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# An Overview of How Amortized Loans Typically Work

Most people are familiar with some of the jargon associated with giving loans, and might understand what principal and interest are in a general sense. Principal is money given as a loan, interest is additional money assessed as the cost of getting a loan. People also understand that when you pay back a typical loan, the amount of each payment is usually the same and some portion of the payment is interest and another portion of the payment is principal. Fewer people, however, understand how those payment amounts are actually calculated in order to make sure the right amount of interest accrues and all the principal is repaid.

During the life of a loan, interest only accrues on the outstanding portion. Suppose I borrow $1000 and make a first payment of $100. After I make that payment, I will no longer be borrowing $1000 because I will have repaid a portion of it. Let’s say that $50 of my payment went to interest and $50 went to principal. If I repaid $50 of the $1000 borrowed, my remaining principal is only $950. Interest will accrue on that $950, so the next payment will still be $100, but a smaller portion of it will go toward interest.

For instance, here's an amortization schedule for a small loan, like you might see when financing a phone or laptop. The principal balance was $1000, and they had a 30% interest rate. Four quarterly payments were made, each at $297.87.

Period |
Payment Amount |
Interest |
Principal |
Loan Balance |

— | — | — | — | $1,000 |

1 | $297.87 | $73.97 | $223.90 | $776.10 |

2 | $297.87 | $56.77 | $241.10 | $535.00 |

3 | $297.87 | $40.02 | $257.85 | $277.15 |

4 | $297.87 | $20.73 | $277.14 | $0.01 |

You'll note an extra penny is still in the balance there, because a cent can't be subdivided evenly among different payments. You could either forgive this last penny of debt, or add it to the last payment.

Payments have to work out so that the borrower always pays the right amount of interest while also paying exactly enough principal so that there will no longer be an outstanding balance at the end of the loan term. In almost all cases, borrowers also want to make regular payments, giving the same sum of money at routine intervals.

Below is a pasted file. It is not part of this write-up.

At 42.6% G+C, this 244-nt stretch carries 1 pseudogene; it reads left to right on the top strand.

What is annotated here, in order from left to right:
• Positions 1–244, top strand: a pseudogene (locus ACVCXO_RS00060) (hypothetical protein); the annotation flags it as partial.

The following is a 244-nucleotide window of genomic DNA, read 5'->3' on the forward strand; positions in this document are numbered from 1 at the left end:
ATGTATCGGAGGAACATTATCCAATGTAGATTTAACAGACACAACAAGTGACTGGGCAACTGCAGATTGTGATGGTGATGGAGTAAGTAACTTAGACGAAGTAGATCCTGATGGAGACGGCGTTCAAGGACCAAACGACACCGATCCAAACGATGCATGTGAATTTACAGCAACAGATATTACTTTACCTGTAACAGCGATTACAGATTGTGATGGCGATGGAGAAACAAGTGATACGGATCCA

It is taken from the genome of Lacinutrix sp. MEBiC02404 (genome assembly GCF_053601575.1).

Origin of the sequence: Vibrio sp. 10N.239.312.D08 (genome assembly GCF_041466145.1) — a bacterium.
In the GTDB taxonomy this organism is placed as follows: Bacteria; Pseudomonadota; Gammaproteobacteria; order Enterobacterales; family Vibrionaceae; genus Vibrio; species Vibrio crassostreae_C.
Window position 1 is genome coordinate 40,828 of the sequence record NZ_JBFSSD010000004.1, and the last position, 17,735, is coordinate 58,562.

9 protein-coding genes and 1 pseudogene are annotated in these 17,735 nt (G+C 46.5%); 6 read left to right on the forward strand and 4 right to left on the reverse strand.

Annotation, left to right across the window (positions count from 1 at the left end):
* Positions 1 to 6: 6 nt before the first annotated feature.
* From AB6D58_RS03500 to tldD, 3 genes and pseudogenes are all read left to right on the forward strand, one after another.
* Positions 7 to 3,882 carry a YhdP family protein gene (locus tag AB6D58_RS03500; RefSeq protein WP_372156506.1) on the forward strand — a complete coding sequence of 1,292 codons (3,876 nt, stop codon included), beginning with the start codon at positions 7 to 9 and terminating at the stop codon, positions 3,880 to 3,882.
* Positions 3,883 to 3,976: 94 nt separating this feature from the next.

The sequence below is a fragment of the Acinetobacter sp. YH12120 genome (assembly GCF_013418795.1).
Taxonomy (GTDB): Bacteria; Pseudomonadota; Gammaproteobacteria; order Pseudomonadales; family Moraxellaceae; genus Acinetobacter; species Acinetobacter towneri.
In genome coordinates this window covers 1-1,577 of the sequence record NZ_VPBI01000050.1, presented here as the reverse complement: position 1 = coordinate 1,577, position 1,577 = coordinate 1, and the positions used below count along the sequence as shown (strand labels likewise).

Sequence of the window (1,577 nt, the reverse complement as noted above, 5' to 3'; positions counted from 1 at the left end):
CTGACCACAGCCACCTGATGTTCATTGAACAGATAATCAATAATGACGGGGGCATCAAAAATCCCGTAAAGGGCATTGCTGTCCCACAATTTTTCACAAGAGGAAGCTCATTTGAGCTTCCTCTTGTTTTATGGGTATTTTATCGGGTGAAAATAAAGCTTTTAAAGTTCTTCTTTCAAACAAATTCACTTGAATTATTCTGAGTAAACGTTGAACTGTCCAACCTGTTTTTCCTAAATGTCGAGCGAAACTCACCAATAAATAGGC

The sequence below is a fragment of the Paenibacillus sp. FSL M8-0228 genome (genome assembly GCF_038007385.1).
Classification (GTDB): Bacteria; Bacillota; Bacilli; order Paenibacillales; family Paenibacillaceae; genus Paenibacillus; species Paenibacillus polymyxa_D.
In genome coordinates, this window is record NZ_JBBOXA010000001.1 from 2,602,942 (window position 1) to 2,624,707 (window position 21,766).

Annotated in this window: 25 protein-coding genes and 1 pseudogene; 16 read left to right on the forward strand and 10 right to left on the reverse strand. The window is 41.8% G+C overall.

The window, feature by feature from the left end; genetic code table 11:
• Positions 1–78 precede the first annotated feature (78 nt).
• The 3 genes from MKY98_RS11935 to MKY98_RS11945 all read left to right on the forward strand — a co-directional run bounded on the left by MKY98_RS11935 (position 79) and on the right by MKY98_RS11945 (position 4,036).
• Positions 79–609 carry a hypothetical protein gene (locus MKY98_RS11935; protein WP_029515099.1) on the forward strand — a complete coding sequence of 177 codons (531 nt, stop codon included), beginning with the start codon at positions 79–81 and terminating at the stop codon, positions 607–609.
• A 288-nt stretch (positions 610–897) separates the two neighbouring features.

The following mathematical formula is used to calculate the payment:

$$ P=\frac{r(PV)}{1-(1+r)^{-n}} $$

- P = Payment Amount, or what the borrower will pay each term.
- r = Interest rate for the loan period. This is the yearly rate divided by the number of periods in a year; for monthly payments, you'd divide the annual rate by 12. The rate is also expressed as a decimal. A 6% period rate would be written as 0.06, not 6.
- PV = Present value of the loan. Because this formula is calculated before any payments, this number is the starting principal of the loan.
- n = The total number of scheduled payments

If you'd like to plug it into a simple calculator, this downloadable spreadsheet file will let you see the formula in action. The file calculates the payment amount for a $10,000 loan with a 12% interest rate given for 36 months. That 12% rate is a annual, so we need to convert it to a period rate. Since payments will be made monthly and there are 12 months in a year, the rate for 1 month will be our 12% divided by 12 months in a year. So, the monthly rate is 1%. When we enter the rate into our formula, we will use the decimal equivalent, or 0.01. Here is the formula with our data entered:

$$ P=\frac{0.01(10000)}{1-(1+0.01)^{-36}} $$

Now, do some simple math. 0.01 x 10000 = 100, so the numerator of our fraction is 100. In the denominator, we will do the addition inside the parentheses first. 1 + 0.01 = 1.01. After this step, our formula looks like this:

$$ P=\frac{100}{1-(1.01)^{-36}} $$

Now, raise 1.01 to the -36 power. This will give 1/(1.01)^-36 or 1/1.43076878359. This fraction is equal to 0.69892494962. Now, we will do the subtraction of 1 – 0.69892494962. This gives 0.30107505037. Our equation is now: